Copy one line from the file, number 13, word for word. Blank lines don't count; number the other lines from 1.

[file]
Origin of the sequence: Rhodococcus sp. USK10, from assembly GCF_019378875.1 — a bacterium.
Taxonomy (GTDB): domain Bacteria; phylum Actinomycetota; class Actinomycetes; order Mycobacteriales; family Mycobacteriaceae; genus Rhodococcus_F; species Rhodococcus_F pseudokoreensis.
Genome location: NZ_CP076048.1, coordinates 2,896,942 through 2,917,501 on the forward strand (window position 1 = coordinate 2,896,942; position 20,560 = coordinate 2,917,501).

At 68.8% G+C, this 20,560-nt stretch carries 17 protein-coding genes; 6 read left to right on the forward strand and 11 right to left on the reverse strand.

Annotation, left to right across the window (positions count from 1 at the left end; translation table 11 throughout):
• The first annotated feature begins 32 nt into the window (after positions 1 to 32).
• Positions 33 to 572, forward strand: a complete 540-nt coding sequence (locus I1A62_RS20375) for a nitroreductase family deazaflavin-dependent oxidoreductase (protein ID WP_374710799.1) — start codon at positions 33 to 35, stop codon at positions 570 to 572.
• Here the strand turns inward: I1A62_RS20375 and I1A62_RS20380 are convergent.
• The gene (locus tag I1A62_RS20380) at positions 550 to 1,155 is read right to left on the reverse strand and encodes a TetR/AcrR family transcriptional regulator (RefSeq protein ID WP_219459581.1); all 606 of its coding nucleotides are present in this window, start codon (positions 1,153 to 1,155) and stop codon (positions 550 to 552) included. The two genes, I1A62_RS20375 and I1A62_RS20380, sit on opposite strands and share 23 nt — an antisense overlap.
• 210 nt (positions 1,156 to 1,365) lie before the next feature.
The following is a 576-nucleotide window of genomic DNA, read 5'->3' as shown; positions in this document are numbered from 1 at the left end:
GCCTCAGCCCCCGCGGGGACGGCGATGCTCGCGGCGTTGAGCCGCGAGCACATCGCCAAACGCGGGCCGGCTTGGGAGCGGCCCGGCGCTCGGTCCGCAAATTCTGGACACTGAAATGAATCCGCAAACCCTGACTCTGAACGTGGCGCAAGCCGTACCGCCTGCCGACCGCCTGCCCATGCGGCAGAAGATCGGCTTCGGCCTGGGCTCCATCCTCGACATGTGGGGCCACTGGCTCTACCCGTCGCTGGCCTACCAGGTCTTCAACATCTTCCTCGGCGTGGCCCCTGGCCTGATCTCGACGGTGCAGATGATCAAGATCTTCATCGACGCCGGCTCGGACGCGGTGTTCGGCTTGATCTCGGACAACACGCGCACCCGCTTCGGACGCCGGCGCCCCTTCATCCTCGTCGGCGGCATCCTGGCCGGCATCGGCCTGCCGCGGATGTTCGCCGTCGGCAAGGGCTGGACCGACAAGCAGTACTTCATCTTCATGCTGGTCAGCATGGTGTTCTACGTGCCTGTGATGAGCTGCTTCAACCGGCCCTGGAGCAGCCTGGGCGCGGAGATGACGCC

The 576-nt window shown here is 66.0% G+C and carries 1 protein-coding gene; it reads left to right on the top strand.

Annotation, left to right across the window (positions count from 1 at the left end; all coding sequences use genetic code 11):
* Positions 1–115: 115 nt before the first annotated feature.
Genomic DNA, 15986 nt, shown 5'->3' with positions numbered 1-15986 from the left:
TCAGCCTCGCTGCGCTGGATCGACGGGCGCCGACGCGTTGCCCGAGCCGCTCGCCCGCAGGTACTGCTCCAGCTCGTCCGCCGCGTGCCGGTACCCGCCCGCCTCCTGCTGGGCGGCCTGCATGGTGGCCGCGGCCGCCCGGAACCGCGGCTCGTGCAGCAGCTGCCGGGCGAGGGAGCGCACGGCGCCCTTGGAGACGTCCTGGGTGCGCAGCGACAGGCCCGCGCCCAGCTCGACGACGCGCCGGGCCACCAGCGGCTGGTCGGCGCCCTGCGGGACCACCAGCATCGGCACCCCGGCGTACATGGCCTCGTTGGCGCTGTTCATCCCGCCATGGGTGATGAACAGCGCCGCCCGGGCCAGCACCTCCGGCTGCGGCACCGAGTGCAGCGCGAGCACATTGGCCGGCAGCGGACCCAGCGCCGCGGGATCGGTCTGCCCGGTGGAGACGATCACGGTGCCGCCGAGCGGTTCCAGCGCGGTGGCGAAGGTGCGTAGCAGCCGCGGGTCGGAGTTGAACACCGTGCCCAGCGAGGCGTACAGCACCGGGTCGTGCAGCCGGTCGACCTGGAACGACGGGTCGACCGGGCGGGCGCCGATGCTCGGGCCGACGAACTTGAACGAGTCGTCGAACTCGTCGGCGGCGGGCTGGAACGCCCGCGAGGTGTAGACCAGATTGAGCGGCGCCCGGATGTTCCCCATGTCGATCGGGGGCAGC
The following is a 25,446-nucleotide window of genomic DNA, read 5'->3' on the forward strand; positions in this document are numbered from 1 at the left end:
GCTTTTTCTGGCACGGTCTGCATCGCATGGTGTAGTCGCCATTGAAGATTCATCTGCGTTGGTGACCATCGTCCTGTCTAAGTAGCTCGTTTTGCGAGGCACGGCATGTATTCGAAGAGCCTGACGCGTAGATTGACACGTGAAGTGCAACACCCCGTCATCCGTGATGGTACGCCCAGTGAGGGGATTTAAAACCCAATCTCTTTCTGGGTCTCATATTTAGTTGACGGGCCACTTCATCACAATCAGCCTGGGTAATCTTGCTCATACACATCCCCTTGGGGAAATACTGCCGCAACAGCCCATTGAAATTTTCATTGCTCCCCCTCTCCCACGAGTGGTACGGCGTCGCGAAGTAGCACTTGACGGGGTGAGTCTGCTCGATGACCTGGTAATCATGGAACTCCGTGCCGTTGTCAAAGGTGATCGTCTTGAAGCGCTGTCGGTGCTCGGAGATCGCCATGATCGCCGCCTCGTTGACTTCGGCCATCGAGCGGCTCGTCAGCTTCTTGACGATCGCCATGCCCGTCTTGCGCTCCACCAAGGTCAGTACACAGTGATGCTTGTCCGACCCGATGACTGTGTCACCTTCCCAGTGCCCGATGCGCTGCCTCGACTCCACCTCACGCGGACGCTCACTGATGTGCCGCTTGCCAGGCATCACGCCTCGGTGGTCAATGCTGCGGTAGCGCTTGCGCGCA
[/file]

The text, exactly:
The 576-nt window shown here is 66.0% G+C and carries 1 protein-coding gene; it reads left to right on the top strand.